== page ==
TOPICS OF THE DAY.
A SESSION WITHOUT PARTY.
THE House of Commons this session, is to emulate and excel that "happy family" with Commons, we are all familiar in its zoological cage. Law Amendment bad combined the lawyers of all parties ; the " Tories " giving us about the beat reforms—next to Lord Brougham. Education is now to combine the most opposite sides. Patriotic repugnance to Income-tax is to make of the whole House one united Opposition. The weekly Opposition organ is claiming to be considered, beyond Globe or Post, the true and faithful exponent of Lord Palmerston's policy, predilections, and practice; the whole House being thus one Ministerial side. The minute subdivision of parties is consummated in the total annihilation of party, except as a theory kept alive by the Poet Illaureate of Party. Any gentleman in the Elective Chamber might be challenged to tell us his distinctive opinions, and he would find it to be a difficult matter. What are the noble Lord's opinions, what the right honourable Gentleman's or honourable Member's ?—We need not give the names for the answers 'will be all the same. They all accept the past—Free-trade, Reform, and everything ; they are all anxious to promote "those practical improvements which," &e. It is a race to serve the same mistresses—the Queen and Country ; and which is the winner ? An unknown horse, of course. There is only one party in the House—the party of the House of Commons, the party of Practical Reforms, the Country
Pa at a fine field for a Government! The list of work to be done is lengthy, much of it is urgent, the state of our own columns shows the number of topics that engage public attention ; and obstruction is all removed. The bills have only to be brought forward, and they will be discussed "on their merits." There will be little debating, except in Committee.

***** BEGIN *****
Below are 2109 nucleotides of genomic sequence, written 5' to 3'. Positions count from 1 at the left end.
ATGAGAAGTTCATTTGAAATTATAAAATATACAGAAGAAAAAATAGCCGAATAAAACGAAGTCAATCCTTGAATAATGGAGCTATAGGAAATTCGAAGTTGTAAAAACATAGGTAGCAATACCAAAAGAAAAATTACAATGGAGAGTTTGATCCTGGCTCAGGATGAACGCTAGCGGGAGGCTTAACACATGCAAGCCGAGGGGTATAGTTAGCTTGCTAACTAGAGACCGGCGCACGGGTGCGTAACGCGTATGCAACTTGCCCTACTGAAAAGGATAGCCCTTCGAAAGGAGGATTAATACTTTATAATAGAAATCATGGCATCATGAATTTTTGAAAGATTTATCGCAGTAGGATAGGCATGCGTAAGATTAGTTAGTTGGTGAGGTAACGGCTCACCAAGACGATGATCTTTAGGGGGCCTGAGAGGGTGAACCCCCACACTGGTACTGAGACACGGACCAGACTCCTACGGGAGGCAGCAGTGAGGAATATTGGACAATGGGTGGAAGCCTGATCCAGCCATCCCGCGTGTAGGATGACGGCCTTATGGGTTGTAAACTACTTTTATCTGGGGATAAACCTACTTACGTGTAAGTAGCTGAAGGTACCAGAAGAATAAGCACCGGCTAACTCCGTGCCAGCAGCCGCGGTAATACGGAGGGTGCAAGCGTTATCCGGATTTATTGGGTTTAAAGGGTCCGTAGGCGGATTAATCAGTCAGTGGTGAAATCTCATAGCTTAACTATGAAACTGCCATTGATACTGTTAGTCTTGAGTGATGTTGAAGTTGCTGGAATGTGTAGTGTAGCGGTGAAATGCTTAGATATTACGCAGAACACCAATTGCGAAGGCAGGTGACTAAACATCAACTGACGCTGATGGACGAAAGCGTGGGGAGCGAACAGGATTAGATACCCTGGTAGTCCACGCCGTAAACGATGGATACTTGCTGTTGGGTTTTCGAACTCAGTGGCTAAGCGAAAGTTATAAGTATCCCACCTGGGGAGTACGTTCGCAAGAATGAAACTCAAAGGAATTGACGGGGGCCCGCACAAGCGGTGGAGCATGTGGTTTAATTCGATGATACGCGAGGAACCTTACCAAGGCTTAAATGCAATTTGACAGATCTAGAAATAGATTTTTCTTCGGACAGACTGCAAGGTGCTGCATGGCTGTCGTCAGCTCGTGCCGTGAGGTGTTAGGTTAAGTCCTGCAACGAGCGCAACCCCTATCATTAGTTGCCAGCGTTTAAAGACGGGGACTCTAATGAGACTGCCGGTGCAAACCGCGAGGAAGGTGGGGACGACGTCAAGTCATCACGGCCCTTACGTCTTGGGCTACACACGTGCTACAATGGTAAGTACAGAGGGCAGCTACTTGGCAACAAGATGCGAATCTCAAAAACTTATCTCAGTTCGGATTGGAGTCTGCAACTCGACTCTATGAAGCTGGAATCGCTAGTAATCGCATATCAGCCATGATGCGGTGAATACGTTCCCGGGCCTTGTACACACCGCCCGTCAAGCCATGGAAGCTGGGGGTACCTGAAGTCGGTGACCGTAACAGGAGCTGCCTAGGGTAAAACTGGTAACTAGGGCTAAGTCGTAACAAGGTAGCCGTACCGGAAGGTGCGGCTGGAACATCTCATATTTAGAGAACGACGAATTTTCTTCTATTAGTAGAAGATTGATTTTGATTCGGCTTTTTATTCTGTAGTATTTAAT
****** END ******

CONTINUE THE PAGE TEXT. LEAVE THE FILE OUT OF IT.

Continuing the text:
The prospect of facility is quite formidable. The mere novelty is embarrassing. It would be a fine field for a great Ministerial Dictator, producing well-matured measures, designed solely with a view to their professed and sincere purpose, under no fear of Mrs. Grundy, or of Mr. Disraeli. But we have no Dictator. The very spirit of moderation which has made party die of asthenia, has forbidden the existence of such a functionary. The Globe says we have one, but only in a jocular sense ; as there still is a "Champion of England, throwing down a gauntlet which nobody takes up for fear of disturbing the programme or as modern Rome has a Senator Romano." We have no Dictator, but only an Insinuator. It is difficult to understand how the Parliamentary tacticians, the leaders and whippers-in, will carry on their operations. How can a party-muster be important when one side will do as well as the other? It is like steering without a wind. You can have no muscular contraction in the body politic without antagonism. You cannot move the lightest weight without a point d'appui. In sober sadness, the prospect is not without its serious embarrassments. Supposing every second reading to be carried—moved by Lord Palmerston and seconded by Mr. Disraeli or Mr. Spooner, like a vote of compliments—the stage of Committee is precisely the most dangerous. It is in Committee that most bills are runed. If they are to be discussed on their merits, it is a formidable calculation—the merits are so inexhaustible a theme. It is astonishing how a little prejudice concentrates a man's purpose, and either enables him to carry his purpose, or, by opposition, enables some one else to carry an adverse purpose. What would have been the Reform Bill without a Wetherel or a Winchilsea ? What Free-trade without a Buckingham or a Bentinck ? At all events, the circumstances are new in which bills have to get through the House without a motion that they be read a second time that day six months—in which movers are to have no point of resistance, and Parliamentary action none of the old vis motrix. To put the question in. its simplest and most alarming form—How is Hayter to get on ?